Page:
Cal City eyes Little League field repairs, name change
CALIFORNIA CITY — City officials are seeking a compromise between keeping the name of a beloved former educator and ballplayer on the local Little League ballfields and the offer of funds for much-needed repairs to those dilapidated fields in exchange for changing the name of the facility to a developer.
The proposal, broached at the Dec. 10 City Council meeting, brought out spirited debate on both sides of the issue.
The Little League fields were named in the early 1980s for J. Herman Coo
per, a former Negro American League ballplayer and educator who spent his later years in California City and was a supporter of the local Little League.
“In no way are we trying to dishonor or disrespect J. Herman Cooper,” said Todd Broussard, president of the Cal City Little League Board of Directors. “But right now, we need to do something for the children of Cal City now.”
The fields have fallen into disrepair in recent years, as neither the Little League nor the city have been able to adequately fund their upkeep.
The field conditions have deteriorated to the point where other teams refuse to play in Cal City, Broussard said.
“When the budget goes wonky, parks and rec is generally the first place the City Council and everyone looks to make cuts,” he said.
Developer Michael Ellison has offered at least $50,000 to repair the fields and to provide future maintenance in exchange for putting his name on the facility, Broussard said.
“We’d like to make Cal City a place where people want to come and play baseball,” he said. “The honest truth is many places on the fields are a safety issue at this point.”
“I think it’s a blessing for the city” to be able to refurbish the fields and have them remain city assets, he said.
There is a small plaque dedicating the fields in Cooper’s name embedded in the ground near the snack bar, where it is not easily seen. As several people mentioned during the discussion, there are many people unaware the fields are named for Cooper at all, or do not know anything about the man, who died in 1993.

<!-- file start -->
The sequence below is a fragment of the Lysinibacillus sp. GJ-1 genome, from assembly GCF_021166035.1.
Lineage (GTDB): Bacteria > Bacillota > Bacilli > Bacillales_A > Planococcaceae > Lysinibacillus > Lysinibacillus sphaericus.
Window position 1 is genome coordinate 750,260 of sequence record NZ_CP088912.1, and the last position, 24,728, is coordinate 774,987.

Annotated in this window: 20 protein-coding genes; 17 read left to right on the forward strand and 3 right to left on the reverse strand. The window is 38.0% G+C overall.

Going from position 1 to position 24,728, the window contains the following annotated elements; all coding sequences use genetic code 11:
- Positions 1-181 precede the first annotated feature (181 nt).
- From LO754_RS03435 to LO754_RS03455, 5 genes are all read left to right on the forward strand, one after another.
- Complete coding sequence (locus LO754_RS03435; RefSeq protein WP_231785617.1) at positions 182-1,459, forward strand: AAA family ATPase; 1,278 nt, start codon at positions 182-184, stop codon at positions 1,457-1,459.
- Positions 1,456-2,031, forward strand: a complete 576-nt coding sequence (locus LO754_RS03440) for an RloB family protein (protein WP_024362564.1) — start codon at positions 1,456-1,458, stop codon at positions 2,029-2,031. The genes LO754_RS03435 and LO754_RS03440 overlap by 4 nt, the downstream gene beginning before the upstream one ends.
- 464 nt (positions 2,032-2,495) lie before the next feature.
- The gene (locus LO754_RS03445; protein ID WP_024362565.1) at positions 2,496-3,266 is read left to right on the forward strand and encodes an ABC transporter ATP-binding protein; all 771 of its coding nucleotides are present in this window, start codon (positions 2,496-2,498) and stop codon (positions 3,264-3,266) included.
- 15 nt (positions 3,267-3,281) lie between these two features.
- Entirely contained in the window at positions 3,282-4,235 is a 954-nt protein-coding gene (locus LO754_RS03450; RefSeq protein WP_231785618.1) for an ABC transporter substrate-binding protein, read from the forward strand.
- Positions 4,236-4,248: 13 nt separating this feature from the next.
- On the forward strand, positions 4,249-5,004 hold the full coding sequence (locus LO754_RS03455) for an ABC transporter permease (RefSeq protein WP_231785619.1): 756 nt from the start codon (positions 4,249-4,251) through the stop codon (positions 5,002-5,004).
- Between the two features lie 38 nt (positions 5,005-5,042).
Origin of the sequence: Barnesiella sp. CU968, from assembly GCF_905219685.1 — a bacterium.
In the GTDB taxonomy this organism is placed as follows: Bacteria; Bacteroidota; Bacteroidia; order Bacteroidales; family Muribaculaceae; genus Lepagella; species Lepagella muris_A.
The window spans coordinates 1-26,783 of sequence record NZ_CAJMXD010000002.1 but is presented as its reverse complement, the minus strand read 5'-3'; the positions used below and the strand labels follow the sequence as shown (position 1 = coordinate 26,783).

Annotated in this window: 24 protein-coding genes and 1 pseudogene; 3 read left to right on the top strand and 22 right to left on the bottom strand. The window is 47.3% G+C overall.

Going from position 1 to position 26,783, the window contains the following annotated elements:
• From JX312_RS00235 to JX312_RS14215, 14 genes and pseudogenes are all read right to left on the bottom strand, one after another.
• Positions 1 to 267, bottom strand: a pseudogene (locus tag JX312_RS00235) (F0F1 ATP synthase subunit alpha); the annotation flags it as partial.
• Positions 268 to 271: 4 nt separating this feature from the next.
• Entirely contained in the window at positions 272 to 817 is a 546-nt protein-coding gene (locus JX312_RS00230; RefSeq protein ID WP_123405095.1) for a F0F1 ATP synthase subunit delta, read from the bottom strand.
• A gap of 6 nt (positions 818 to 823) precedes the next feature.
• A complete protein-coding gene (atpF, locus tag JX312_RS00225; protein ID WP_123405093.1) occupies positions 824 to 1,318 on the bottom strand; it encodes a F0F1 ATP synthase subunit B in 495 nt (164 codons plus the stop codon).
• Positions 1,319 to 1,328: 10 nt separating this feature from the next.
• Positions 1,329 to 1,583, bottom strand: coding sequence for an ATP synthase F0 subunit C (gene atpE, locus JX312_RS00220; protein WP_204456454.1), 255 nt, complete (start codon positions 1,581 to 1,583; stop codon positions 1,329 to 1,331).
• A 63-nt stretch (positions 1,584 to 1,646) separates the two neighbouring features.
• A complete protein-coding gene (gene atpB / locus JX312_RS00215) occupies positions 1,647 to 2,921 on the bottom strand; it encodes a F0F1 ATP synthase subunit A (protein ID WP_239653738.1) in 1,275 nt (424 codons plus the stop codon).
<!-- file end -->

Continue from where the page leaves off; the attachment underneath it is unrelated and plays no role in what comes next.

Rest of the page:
Broussard proposed moving the plaque to a more prominent position near a flag pole, where all players would see it before games.
“It would also be an area that garners a little more respect,” he said.
A number of longtime residents recalled Cooper and his contributions to the community’s children and were opposed to any change in the fields’ name.
While agreeing the fields are in “desperate” need of repair and donations are welcome to help, resident Silver Farr said requesting to name the fields in exchange for the money means Ellison’s offer is not a charitable donation.
Cooper made substantial contributions to the community and its children, she said.
“I don’t want to insult Mr. Ellison or anybody,” she said. “I am extremely grateful for any kind of donation that is made to that field, they desperately need it, but isn’t there another way that this could be done and show appreciation?”
Resident George Grimshaw recalled Cooper as the substitute teacher his father always called on when he needed one.
“Herman didn’t ask for the field to be named for him. He was down there coaching, helping, cheering those kids on for years,” he said. “It was an honor that was given to him and a legacy for him and that needs to remain.”
Little League coach and Board member Shane Moore said that in 20 years in the city, he had never heard the facility called Cooper Field. The proposal to move the plaque and make the connection more prominent would be a way to continue to honor him.
However, the needs to refurbish the fields are a pressing need.
“If this doesn’t happen with Mr. Ellison, our kids are going to continue to play on dilapidated fields. Sometimes you have to make a small sacrifice when someone’s willing to do something that can actually change the condition of the fields these kids are playing on,” Moore said.
The conditions are a safety hazard and the city risks a lawsuit if someone is injured, he said.
“I’m begging you, this needs to happen. I don’t know what else to say,” Broussard said.
Councilmember Ron Smith recalled his children playing at Cooper Field some 30 years ago and felt changing the name in exchange for funding was not a donation, but paid advertising.
He encouraged the Little League to find other means of using that advertising without changing the name of the fields.
“Shame on this community for not keeping this man’s name alive,” Smith said. “This is not like Cowboy Stadium, AT&T Stadium.”
The Council requested an itemized list of the repairs required on the fields to bring them up to playable standards, while they work to come up with a compromise.